Zulgad: Even with close losses, my Wolves glass remains half full
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The glass-half empty types would be quick to judge the Minnesota Timberwolves as a disappointment 35 games into the season.
They would have a point.
The Wolves are 17-18 and sit in 10th place in the Western Conference, two spots out of the playoffs and 2.5 games behind eighth-place Dallas.
Minnesota has blown its past seven opportunities to move above .500 and is 0-10 in games decided by four or fewer points after bumbling away a 104-103 loss to Phoenix on Wednesday night at Target Center.
But the feeling from here is the glass-half empty crew is missing the bigger picture, not to mention all the fun that goes along with the 2013-14 Timberwolves. These Wolves might be disappointing but so far they are proving to be great fun to follow.
The Wolves have put together a run of nine consecutive seasons without a playoff berth. This run of futility has included more than one season in which it was best to forget the franchise existed by the start of the year. For a few years, the television ratings indicated that they were almost completely forgotten.
Not this time.
The Wolves again provided great drama in defeat on Wednesday both during and after the loss to Phoenix.
Whether it was being outscored 9-1 in the final two minutes, 38 seconds, turning the ball over three times in the final four minutes, including a brutal miscue by Rubio with 25 seconds left, or having Kevin Martin miss what should have been an easy shot to win it in the final seconds.
And that's not even addressing the fact that while Martin had a very makeable shot, Kevin Love, the team's top player (right?), didn't have the basketball in his hands. Again.
Then there was the matter of Love's decision to call out two teammates - J.J. Barea and Dante Cunningham - afterward for sitting on the bench and not joining the huddle during fourth quarter timeouts.
"We can't have two guys sitting at the end of the bench, who play good minutes, just sitting there and not getting up at timeouts," Love said. "We all need to be in this together. That kind of pisses me off. We're supposed to be a team."
Love's criticism came just more than a week after he questioned the bench for its lack of production in a two-point loss to Dallas. That was the same game in which Love clearly was fouled on a last-second shot but failed to get the call.
A week before that, Love scored 45 points but again did not get the last-second shot in the fourth quarter in a four-point overtime loss to the Los Angeles Clippers at Staples Center.
Love did have the ball in his hands at the free-throw line in the fourth quarter last Saturday at Target Center, but missed all four shots he took in the final 27 seconds in a 115-111 loss to Oklahoma City.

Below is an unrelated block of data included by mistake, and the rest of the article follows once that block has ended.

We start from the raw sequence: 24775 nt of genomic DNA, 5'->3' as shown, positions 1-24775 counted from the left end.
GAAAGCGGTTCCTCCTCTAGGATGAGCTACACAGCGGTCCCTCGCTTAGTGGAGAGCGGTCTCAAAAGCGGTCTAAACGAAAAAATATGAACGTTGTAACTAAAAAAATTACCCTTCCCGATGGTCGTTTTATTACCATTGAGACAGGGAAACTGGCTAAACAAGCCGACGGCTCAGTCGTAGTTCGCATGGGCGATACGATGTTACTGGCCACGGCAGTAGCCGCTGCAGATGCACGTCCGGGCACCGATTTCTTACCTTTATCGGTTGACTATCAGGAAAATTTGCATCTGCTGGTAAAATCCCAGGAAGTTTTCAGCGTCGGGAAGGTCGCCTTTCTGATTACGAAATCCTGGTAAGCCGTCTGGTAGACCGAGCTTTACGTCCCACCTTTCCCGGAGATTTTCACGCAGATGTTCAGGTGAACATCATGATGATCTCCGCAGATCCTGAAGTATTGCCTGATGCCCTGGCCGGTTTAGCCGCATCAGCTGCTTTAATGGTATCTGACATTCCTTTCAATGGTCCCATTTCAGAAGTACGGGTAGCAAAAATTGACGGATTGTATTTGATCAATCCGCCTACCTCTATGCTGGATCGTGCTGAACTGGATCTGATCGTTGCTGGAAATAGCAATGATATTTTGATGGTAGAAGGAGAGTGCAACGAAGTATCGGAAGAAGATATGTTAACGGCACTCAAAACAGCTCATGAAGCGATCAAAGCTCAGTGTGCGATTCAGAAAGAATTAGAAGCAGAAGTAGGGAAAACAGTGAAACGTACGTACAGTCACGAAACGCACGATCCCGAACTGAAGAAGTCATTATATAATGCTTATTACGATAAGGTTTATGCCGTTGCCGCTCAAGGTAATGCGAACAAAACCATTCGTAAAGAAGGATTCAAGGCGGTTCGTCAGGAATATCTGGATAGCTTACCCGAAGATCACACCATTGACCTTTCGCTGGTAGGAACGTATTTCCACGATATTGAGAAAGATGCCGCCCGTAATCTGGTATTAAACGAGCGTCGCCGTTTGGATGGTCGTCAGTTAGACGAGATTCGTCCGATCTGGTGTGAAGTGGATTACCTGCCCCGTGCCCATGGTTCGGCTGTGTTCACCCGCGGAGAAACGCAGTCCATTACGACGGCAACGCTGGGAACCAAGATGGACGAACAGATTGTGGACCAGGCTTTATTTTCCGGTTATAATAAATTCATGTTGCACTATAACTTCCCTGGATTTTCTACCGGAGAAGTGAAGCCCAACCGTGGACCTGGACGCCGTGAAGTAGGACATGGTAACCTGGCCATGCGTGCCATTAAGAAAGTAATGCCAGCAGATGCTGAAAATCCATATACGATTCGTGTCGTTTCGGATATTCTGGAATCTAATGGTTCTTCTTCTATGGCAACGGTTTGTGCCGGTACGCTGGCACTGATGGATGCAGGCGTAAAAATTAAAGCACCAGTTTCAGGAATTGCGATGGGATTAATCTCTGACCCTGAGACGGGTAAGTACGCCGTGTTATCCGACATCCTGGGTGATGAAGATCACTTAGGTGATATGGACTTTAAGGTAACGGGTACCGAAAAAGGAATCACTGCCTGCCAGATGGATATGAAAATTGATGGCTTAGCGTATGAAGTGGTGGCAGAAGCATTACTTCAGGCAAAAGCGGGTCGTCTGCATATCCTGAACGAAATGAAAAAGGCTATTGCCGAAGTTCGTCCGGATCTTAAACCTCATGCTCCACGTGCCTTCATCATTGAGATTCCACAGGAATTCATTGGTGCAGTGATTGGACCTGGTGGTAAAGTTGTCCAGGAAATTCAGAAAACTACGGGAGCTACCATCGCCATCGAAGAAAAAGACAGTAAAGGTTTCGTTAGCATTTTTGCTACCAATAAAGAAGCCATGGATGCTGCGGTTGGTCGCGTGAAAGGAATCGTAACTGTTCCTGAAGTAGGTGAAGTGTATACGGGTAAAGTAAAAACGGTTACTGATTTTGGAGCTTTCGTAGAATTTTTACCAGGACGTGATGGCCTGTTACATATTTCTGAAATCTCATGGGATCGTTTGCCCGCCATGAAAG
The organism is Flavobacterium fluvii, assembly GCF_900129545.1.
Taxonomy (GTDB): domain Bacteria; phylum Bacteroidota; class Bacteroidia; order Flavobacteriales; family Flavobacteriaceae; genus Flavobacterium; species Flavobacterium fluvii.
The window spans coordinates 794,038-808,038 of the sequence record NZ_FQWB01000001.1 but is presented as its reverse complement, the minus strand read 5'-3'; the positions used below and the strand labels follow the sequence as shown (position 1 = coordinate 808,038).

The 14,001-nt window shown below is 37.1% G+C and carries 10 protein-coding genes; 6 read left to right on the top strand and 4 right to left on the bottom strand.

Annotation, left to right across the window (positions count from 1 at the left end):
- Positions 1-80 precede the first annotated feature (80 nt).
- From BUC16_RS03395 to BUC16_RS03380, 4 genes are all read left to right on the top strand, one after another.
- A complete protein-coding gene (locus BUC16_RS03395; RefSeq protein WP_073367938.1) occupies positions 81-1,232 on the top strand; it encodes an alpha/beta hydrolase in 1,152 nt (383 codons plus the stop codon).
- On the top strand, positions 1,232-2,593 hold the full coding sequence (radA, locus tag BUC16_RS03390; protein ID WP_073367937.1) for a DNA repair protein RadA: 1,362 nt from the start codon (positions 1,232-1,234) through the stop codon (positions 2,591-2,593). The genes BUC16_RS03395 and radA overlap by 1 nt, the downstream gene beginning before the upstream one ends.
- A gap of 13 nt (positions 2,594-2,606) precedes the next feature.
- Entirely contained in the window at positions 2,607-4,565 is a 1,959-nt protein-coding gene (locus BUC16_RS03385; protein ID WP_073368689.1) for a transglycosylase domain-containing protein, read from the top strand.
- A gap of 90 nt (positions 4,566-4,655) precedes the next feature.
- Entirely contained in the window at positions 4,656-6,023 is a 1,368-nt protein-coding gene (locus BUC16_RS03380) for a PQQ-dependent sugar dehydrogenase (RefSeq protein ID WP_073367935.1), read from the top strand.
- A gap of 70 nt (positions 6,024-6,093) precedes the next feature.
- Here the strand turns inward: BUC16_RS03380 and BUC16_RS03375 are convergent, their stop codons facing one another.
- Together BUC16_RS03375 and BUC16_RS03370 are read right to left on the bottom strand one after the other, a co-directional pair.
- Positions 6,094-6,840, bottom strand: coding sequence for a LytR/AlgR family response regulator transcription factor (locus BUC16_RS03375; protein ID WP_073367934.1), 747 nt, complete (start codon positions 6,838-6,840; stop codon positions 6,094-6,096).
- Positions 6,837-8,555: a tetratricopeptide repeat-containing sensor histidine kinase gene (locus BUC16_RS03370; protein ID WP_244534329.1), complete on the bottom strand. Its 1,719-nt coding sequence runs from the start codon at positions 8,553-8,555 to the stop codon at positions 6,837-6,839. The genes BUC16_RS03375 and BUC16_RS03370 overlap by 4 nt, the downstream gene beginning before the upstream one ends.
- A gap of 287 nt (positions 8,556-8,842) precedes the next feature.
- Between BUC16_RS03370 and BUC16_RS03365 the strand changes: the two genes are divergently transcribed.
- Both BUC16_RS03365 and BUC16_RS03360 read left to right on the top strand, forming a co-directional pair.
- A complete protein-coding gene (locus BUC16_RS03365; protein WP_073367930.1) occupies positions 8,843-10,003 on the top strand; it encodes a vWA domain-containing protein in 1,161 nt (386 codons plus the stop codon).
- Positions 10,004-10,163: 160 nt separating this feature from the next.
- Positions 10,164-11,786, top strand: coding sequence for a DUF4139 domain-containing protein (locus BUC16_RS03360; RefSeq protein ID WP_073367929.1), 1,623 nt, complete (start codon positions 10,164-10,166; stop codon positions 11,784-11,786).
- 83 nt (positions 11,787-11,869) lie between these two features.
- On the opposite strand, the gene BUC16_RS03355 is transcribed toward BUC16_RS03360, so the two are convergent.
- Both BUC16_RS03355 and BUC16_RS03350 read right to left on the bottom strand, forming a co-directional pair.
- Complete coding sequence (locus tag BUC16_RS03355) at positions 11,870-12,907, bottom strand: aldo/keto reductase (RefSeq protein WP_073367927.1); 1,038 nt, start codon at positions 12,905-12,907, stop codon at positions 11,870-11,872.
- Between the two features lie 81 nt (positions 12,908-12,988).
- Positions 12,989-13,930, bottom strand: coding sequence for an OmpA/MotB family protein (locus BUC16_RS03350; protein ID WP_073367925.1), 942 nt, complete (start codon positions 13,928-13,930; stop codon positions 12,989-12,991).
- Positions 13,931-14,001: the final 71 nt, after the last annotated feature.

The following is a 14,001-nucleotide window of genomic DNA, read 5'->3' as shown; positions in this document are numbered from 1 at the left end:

Rubio, meanwhile, isn't performing like a point guard who comes close to deserving the max contract that so many thought was headed his way when Love did not get that deal a few years back.
The Rubio defenders point to the fact that it was well known he wasn't a great shooter when he entered the NBA and no one should be surprised that he's hitting at a 35-percent clip from the field.
It's one thing to acknowledge Rubio isn't a great shooter, but it's another to realize that opponents right now don't have to worry about him as a threat.
This is the NBA.
Shrugging your shoulders, closing your eyes, plugging your ears and refusing to acknowledge Rubio needs to improve his shot isn't a good approach.
The other issue, and perhaps more important, is that too many nights Rubio isn't passing the eye test in other areas. He leads the Wolves with an average of 8.3 assists per game, but his panic-stricken attempt to save the ball on the baseline Wednesday and fling it back into play was irresponsible at best and Christian Ponder-like at worst.
A point guard needs to be able to calm his team when chaos is going on around him. Instead, Rubio raced to the panic button and hit it with all his force.
Unfortunately, because president of basketball operations Flip Saunders decided to trade away point guard Trey Burke to Utah on draft night last June, the Wolves don't have a great option behind Rubio. (Just a tought: Imagine if David Kahn had made this move instead of Saunders.)
Barea is the backup point guard but here's guessing that Saunders might be looking for a replacement considering Love's feelings toward his teammate.
The Wolves canceled practice on Thursday and decided to focus on watching film and doing some light shooting. It's also likely coach Rick Adelman attempted to create some peace in the locker room between Love and Barea.
Otherwise things could turn toxic for the Wolves.
That likely would have a bad ending for the team, but at least it would keep things interesting. And, one could argue, keep the glass half full when it comes to the drama meter.